(Credit: TIFF)

Using a rapid fire array of onsite and historic footage, expert statements, and visual illustrations, the film goes through the key strategies behind renovating the corporation’s image.

First, seeming to make money from apparent philanthropy – such as one example studied, opening chains of private schools for the poor in third world countries, which hire minimally trained instructors and inadequate materials to save money, while competing with government schools, thereby driving down actual educational standards nation-wide. 

Second, avoiding taxes – which has the dual benefit of saving the company money, and making it harder for governments to deal with problems due to underfunding, thus leaving openings for privatisation, which the corporation can use as another source of profit. The film covers some of the most harmful examples of this practice, including offering, where permitted by law, privately run prisons, schools, libraries, and post offices, competing with public versions. One of the most shocking segments of the film deals with the corporate takeover of a national water supply, which, until overturned, made even falling rain the property of a corporation. Significant attention is also given to the environmental impact of corporate power, and how corporations cause a great deal of the worst environmental degradation,  even while presenting themselves as the solution.

For the sake of clarity, the film is divided into segments, each dealing with a typical business strategy, summarised as the Playbook of the New Corporation: ‘present yourself as a friend and ally,’ exploit unequal advantage’, and ‘manipulate people’s world view,’ among others. Ample, and often disturbing, examples of how corporations employ these techniques are provided, complete with relevant footage and witness testimonies. Guest appearances in the film include international activists, politicians, labour  and economists, such as Noam Chomsky, Occupy Wall Street founder Micah White, former US Secretary of Labour Robert Reich, ProPublica reporter Abrahm Lustbarten, Pulitzer Prize winning journalist Chris Hedges, philosopher Michael Hardt, and Harvard University lecturer Marshall Ganz, to name just a few. What is surprising is the number of corporate spokesmen who were willing to appear in the film, and whose fairly candid statements bolster its message. Carefully juxtaposed with other footage and graphics, the expert commentary serves to make a fully coherent statement based on exhaustive evidence. The slightly more upbeat conclusion suggests that current, disastrous world events might offer the silver lining of inspiring demands for anti-corporate measures when nothing else could.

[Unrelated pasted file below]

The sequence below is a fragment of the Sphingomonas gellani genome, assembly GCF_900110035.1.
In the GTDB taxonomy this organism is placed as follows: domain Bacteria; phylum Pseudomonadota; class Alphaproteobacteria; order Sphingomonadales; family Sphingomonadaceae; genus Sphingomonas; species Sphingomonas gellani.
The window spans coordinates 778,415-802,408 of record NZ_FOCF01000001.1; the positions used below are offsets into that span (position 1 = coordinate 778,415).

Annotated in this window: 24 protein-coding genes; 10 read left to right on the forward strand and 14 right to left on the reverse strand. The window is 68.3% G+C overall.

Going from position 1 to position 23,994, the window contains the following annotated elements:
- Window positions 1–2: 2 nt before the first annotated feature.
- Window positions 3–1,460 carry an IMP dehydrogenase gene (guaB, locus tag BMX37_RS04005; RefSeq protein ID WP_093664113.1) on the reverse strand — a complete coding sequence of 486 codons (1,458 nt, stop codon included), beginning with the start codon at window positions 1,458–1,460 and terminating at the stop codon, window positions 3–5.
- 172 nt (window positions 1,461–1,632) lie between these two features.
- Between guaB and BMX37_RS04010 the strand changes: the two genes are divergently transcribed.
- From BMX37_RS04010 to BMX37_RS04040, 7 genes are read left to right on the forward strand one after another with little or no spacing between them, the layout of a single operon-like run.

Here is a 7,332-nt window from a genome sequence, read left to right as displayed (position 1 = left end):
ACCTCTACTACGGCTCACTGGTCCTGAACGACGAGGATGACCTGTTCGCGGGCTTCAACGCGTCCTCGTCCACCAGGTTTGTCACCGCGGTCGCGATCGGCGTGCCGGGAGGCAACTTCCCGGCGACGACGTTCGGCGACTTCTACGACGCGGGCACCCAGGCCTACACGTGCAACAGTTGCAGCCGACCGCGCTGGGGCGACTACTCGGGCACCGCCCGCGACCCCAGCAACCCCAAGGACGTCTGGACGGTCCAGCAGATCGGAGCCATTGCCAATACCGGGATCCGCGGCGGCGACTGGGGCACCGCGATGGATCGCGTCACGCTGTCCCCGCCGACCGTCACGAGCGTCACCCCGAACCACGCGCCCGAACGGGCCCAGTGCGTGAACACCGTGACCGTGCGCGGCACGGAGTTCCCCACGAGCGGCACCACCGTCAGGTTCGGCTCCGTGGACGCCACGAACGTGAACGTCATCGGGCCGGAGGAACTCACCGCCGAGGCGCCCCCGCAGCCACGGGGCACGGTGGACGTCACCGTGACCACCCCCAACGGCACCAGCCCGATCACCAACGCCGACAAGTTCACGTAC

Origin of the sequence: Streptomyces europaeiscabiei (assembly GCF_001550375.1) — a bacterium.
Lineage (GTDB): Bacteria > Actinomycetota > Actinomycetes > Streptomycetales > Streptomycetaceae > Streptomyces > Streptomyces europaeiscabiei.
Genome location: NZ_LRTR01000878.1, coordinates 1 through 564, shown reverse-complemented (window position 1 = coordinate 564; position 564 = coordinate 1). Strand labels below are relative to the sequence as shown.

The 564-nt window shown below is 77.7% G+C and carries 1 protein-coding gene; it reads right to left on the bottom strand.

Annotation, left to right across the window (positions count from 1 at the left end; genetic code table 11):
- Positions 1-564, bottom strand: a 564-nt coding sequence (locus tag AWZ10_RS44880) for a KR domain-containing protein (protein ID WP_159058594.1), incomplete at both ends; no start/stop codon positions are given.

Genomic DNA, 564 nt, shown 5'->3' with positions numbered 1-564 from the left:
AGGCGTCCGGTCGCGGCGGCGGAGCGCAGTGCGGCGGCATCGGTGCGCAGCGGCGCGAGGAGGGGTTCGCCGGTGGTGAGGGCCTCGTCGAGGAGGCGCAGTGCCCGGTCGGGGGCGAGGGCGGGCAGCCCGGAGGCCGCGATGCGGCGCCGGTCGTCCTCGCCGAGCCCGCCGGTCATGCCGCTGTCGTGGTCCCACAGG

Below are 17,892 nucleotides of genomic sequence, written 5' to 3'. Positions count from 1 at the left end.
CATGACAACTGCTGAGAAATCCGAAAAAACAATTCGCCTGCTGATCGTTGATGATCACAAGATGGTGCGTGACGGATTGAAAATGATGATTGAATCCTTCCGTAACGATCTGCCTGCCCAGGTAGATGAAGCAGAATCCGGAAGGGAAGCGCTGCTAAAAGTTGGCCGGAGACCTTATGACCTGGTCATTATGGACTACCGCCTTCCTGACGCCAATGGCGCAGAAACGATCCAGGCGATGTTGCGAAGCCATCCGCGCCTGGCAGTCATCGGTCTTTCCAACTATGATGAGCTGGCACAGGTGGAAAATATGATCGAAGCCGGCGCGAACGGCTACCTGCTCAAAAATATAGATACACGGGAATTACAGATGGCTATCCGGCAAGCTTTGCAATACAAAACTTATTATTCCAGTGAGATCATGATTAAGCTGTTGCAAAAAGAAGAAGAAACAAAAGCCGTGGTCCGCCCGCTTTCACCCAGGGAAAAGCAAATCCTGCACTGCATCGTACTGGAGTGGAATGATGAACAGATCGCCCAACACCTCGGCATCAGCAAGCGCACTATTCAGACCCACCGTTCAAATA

Freely employing humour as well as pathos, and using whimsical visual aids without condescending to the audience, the film is successful as entertainment, but still more successful in conveying author Joel Bakan’s succinct message: “You can’t have both corporate rule and democracy.”